PAT BROWN is a nationally renowned Criminal Profiler and author of Killing for Sport.

ANDREA CAMPBELL is a forensic artist who writes books about forensic science and law.

KATHRYN CASEY is a true-crime author whose first Texas Ranger novel debuts this summer.

TINA DIRMANN is a crime and entertainment reporter, a commentator, and a true-crime author.

STACY DITTRICH is a police officer and a crime novelist who's worked numerous murder cases.

DIANE FANNING is the Edgar-nominated author of 7 true crime books and 1 mystery novel.

JENNA JACKSON is a producer for 48 Hours whose first true-crime book was recently released.

VANESSA LEGGETT is a writer jailed by the Justice Dept. for protecting sources for a book.

MICHELE MCPHEE is a best-selling true-crime author and host of a talk-radio show.

DONNA PENDERGAST is a prosecutor who put away the most prolific serial killer in U.S. history.

ROBIN SAX is a deputy district attorney, a criminal law professor, a legal analyst and an author.

KATHERINE SCARDINO is an attorney who won Texas' first capital murder acquittal. in 25 years.

DONNA WEAVER is a P.I. whose career began with her husband's disappearance and murder.

For the real story on crime and media issues, bookmark

Saturday, February 2, 2008

Don’t Tase Me, Bro!

The latest take-down weapon in a sea of bad behavior: the TASER.

I’m setting aside forensic science today because ever since I saw the University of Florida campus police struggle with Andrew Meyer, I’ve wanted to know about Tasers. Meyer was actually made famous by a YouTube video when his belligerent behavior directed at Senator John Kerry—who had come to speak at the school—got him Tased. And, of course, tased became a verb and money was made on t-shirts and baby bibs with the sad refrain, “Don’t Tase me, bro!”

If you watch the video and listen to the screams, you will be affected. But, how? Do you think, like the ACLU and Amnesty International, that you should side with Meyer, or do you think that police are justified in Taser use?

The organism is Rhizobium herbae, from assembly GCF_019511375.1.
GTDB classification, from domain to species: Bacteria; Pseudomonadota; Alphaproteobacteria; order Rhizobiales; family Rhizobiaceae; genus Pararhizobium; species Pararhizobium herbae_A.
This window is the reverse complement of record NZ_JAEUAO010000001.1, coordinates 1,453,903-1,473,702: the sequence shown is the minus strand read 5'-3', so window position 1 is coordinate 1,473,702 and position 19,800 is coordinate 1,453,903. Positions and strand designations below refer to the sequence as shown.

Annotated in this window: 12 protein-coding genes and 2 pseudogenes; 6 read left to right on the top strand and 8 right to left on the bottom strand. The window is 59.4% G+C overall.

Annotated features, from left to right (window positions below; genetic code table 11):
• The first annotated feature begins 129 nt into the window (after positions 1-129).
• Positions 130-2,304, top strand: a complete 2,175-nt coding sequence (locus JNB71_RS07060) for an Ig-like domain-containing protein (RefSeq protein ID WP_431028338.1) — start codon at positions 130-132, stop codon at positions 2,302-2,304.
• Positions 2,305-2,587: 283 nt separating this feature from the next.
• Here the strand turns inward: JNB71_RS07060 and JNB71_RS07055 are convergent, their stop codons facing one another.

Now I don’t have 3 or 4-thousand words to debate the subject here, but I will tell you very briefly some of what I found out. Also, there will be a series of links at the end of this article so you can go check it out for yourself; I’ve just saved you some homework.


• TASER stands for Thomas A. Swift Electric Rifle, from the Tom Swift series of children's novels written (circa 20th c.); I guess Tom Swift had an electric rifle.
• Tasers, a brand name, are made by an Arizona-based company and they are referred to in the industry as a CED—conductive energy device.
• The latest figure I could find suggests that 11,000 law enforcement, correctional and military organizations, in 44 countries, use its devices

The best reason for using this weapon, and police have been looking for one for centuries, is that criminals return fire. The second best reason is a more modern concept and is that, violent criminals are often hopped up on drugs or stimulants. The usual methodology was to beat, spray, or twist the perpetrator into submission using pepper spray, clubbing, or joint distortion. But since many illegal drugs are painkillers, those former engines of despair don’t always work.

How does a Taser work?

I’m going to quote an article written by Mark W. Kroll, a biomedical engineer because he’s the expert and why rephrase it?

“When you pull the trigger of a Taser gun, a blast of compressed nitrogen launches its two barbed darts at 55 meters per second, less than a fifth the speed of a bullet from a typical pistol. Each projectile, which weighs 1.6 grams, has a 9-millimeter-long tip to penetrate clothing and the insulating outer layer of skin. Two whisper-thin wires trail behind for up to 9 meters, forming an electrical connection to the gun.”

The result is an instant loss of the attackers neuromuscular control and any ability to perform coordinated action or remove the probes. In other words, mine, “It shocks the bejeezus out of him,” Now if you want the full spectrum of biomedical details, I highly recommend the aforementioned link.

Police restraint
I found a statistic that claims about 670 people die each year under incidents of arrest and restraint. Police are obviously convinced that Tasers will make the target feel dazed but will not affect death. (Remember this is to prevent shooting the suspect.) So, I asked my friend, John Brooks, a crime scene investigator with the Fayetteville Police Department, if he had experience with the Taser. John responded that he’d never used one on anybody but he had been tased before and it was indescribable pain but he also said, “when it’s over, it’s over.”